The Clare Shale Formation, west Ireland, forms the lowest stratigraphical unit of the Upper Carboniferous Shannon Basin. This basin has received much attention in the past, mostly due to its spectacular cliff exposures of sedimentary deposits that have been used as analogues for deep-water reservoirs in the petroleum exploration industry.The Clare Shale Formation, with its high total organic carbon (TOC) content, significant thicknesses (from 180m at outcrop to over 280m in the subsurface), and reasonable depth of burial (up to 700m at least) instantly appears to be an attractive target for shale gas exploration. However, available thermal maturity data indicates that the formation may be over-mature for hydrocarbons, even gas. Its high thermal maturity values indicate that the formation was even higher originally in organic carbon. The excellent exposures provided in the basin makes this a perfect formation for studying the sedimentology of a source rock formation and how variability in the sedimentological processes affects the distribution of shale gas reservoir characteristics.Little is known about the sedimentology of the mudstones of the Clare Shale Formation. Through this research some of the first details have emerged regarding the sedimentology of the formation. Field work and subsequent laboratory analytical techniques revealed a variety of mudstone microfacies exist and this in turn leads to the interpretation that deposition of the Clare Shale Formation involved more than just simple suspension fallout as has been previously suggested.Analysis of the microfacies and their corresponding total organic carbon (TOC) contents and mineralogies revealed that at times the environmental conditions near the seafloor were more oxygenated than previously presumed and sedimentary processes such as density flows and turbidity currents provided silt from the shelf to the deeper parts of the basin.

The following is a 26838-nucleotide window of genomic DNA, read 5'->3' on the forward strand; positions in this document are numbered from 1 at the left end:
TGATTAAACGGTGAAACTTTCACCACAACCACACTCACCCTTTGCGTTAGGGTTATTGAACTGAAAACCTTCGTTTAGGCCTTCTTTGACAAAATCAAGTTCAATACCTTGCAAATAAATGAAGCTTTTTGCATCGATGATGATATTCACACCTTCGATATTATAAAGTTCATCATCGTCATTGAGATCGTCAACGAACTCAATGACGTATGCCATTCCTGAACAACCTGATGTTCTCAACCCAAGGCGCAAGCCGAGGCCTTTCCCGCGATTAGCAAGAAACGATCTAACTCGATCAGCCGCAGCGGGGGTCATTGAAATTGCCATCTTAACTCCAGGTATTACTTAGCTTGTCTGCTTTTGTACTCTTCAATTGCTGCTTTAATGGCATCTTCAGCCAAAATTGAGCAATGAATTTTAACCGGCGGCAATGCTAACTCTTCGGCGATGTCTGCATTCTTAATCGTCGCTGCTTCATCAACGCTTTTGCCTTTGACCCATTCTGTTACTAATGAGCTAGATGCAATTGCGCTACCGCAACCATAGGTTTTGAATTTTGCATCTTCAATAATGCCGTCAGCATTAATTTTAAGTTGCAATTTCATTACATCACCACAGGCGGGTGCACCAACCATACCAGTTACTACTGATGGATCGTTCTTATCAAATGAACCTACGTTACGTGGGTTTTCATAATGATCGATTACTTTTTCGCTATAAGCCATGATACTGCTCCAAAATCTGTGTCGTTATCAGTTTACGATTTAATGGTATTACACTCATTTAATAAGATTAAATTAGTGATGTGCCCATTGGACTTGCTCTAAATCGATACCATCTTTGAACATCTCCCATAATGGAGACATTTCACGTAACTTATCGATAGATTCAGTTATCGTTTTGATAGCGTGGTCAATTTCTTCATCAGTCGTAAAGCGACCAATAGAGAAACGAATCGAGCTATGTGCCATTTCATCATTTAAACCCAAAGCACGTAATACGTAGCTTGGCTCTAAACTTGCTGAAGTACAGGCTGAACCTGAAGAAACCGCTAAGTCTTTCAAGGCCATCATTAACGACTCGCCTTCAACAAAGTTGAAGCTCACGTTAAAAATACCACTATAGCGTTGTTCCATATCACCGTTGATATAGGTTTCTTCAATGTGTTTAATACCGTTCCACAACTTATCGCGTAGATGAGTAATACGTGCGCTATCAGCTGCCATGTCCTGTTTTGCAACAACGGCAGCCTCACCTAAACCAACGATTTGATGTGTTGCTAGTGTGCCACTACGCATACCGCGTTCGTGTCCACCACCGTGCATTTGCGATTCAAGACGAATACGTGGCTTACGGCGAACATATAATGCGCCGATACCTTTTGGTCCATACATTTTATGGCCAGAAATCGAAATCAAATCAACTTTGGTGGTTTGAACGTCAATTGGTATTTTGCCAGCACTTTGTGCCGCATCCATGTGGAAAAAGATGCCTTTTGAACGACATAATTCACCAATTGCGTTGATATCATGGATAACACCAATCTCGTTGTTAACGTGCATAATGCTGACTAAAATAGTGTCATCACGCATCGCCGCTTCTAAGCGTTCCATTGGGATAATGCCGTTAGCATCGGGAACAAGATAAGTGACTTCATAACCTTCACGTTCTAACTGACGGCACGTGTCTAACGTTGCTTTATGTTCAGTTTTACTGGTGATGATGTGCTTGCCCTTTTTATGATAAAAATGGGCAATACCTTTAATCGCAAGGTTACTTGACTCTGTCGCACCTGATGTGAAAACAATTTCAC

|Date of Award
|1 Aug 2013
- The University of Manchester
|Jonathan Redfern (Supervisor) & Kevin Taylor (Supervisor)